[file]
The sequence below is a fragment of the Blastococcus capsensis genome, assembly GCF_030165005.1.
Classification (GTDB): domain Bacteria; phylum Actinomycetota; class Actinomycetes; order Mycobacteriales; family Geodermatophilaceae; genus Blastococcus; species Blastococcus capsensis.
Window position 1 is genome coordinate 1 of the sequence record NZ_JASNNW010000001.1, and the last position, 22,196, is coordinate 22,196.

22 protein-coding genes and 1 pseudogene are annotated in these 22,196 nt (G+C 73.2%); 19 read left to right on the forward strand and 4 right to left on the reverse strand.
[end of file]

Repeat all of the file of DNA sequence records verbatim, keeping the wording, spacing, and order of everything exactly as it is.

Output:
The sequence below is a fragment of the Blastococcus capsensis genome, assembly GCF_030165005.1.
Classification (GTDB): domain Bacteria; phylum Actinomycetota; class Actinomycetes; order Mycobacteriales; family Geodermatophilaceae; genus Blastococcus; species Blastococcus capsensis.
Window position 1 is genome coordinate 1 of the sequence record NZ_JASNNW010000001.1, and the last position, 22,196, is coordinate 22,196.

22 protein-coding genes and 1 pseudogene are annotated in these 22,196 nt (G+C 73.2%); 19 read left to right on the forward strand and 4 right to left on the reverse strand.